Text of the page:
Nick Didlick covered 15 Olympic Games during his 38-year career as a professional photographer, starting in 1984 with the Games in Sarajevo (then in Yugoslavia). So to say he’s a seasoned pro is an understatement. Didlick is set to cover the upcoming 2022 Olympics in Beijing, China, and recently shared a fascinating blog post, listing all the gear he’s taking with him. You can check it in the image below.
An Olympic-sized gear bag
And here is the full inventory list:
The Price of All That Ice (Equipment)
That’s a lot of material! Some quick math puts the total price of it all at $99,047.00, before taxes, assuming you buy everything new. The five a1 bodies alone account for just under a third of the total cost, while the two telephoto lenses account for a quarter.
In addition, Didlick mentions bringing trigger systems from Rocosoft and Pocket Wizard, presumably to control these four remote platforms. It also mentions “network equipment”, capable of transmitting files. We’re not talking about other accessories, like memory cards, batteries, or monopods, but you can bet he has an equally long inventory list of photography peripherals to pack.
Seven camera bodies
Of the seven camera bodies Didlick is complete, four are reserved for use as remote capture cameras, including the two a9 II boxes. That means it’ll physically carry up to three Sony a1 cameras on it while shooting, which actually seems a lot more reasonable – and slightly less grueling – than seven.
It is interesting to note that Didlick switched to the Sony E-mount system in 2017 – and mirrorless in general – with its first professional non-DSLR body being the original a9. He compares this technological leap to his transition from film to digital in 1996, before the Summer Olympics in Atlanta, Georgia.
Related: Professional sports photographer Simon Bruty is ready for uncertainty at the 2021 Olympics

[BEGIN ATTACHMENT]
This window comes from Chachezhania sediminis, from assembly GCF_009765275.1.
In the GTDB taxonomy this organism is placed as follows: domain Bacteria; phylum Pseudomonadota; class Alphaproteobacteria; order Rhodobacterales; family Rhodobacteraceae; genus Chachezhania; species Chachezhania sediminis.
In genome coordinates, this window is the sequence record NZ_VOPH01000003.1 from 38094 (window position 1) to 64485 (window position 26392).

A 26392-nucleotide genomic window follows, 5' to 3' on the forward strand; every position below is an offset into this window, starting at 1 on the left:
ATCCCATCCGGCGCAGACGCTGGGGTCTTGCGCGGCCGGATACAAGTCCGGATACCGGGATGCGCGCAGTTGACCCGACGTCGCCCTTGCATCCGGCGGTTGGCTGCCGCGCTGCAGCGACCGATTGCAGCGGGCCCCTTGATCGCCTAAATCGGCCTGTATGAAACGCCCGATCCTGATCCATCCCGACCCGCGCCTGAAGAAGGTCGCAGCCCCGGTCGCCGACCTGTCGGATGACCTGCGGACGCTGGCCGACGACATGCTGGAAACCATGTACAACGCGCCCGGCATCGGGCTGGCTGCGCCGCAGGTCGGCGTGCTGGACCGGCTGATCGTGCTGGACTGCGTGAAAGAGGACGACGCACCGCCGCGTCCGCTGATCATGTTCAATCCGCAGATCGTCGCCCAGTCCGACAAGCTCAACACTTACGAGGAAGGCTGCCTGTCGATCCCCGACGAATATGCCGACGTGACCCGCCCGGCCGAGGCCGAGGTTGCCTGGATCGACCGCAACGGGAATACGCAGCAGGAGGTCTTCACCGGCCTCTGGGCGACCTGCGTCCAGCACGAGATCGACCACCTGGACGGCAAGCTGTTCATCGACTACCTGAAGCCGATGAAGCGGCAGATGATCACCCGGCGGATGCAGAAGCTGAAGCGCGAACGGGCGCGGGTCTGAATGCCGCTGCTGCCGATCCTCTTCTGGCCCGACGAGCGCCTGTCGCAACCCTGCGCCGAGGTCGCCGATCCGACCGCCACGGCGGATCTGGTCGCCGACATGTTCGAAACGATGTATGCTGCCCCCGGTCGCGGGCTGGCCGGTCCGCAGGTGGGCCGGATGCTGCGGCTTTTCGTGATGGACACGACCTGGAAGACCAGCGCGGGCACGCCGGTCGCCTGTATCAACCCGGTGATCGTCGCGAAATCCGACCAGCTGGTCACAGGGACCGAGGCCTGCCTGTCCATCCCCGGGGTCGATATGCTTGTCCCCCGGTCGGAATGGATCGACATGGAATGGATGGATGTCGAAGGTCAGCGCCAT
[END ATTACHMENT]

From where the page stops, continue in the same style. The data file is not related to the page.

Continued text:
There is a lot of impressive and expensive glass in Didlick’s gear list. The 600mm f/4 is the longest native E-mount lens, so it’s no surprise to see it included in the kit – it’s also a $13,000 lens. The Sony 400mm f/2.8 GM is another we’d expect to wear ($12,000); and the same goes for the 24-70mm, 70-200mm and 100-400mm zooms.
It’s a bit intriguing to see him carrying so many fast aperture lenses, because it’s definitely not the type of lens you think of when you think of sports photography. But again, when it comes to low-light photography or medal ceremonies – where you might want lots of depth of field for artistic purposes – they’re probably invaluable.
The only non-Sony lens in the kit is what appears to be a Canon 50mm f/2.8L tilt-shift, which makes sense as Sony doesn’t currently offer one. And a quick trip to Didlick’s website proves he’s clearly a fan of these lenses (check out that first shot!). Maybe he’s helping Sony develop theirs?
In addition to seven cameras and 16 lenses, Didlick also features two 1.4x and two 2x teleconverters. According to Sony, these teleconverters are intended for use with the 70-200mm and 100-400mm zooms only (it’s unclear if they would play well with the 400mm or 600mm). It still gives Didlick a maximum of 800mm range for this year’s Olympics, not too shabby.
Support for all this equipment
Traveling halfway around the world with $100,000 worth of camera gear in tow can seem risky/stressful. What if something breaks before it even gets to the Games? But Sony’s professional service staff are on hand at the Beijing Olympics, ready to diagnose and repair any problematic equipment (as well as lend you equipment). Should Didlick needs to trade something, Sony has 250 cameras and 600 lenses prepped and ready to go.
We love sports photography here at PopPhoto and we are incredibly excited for the start of the Winter Olympics this week. Expect additional coverage from us, including interviews with photographers in the field, as well as more cheesy insights.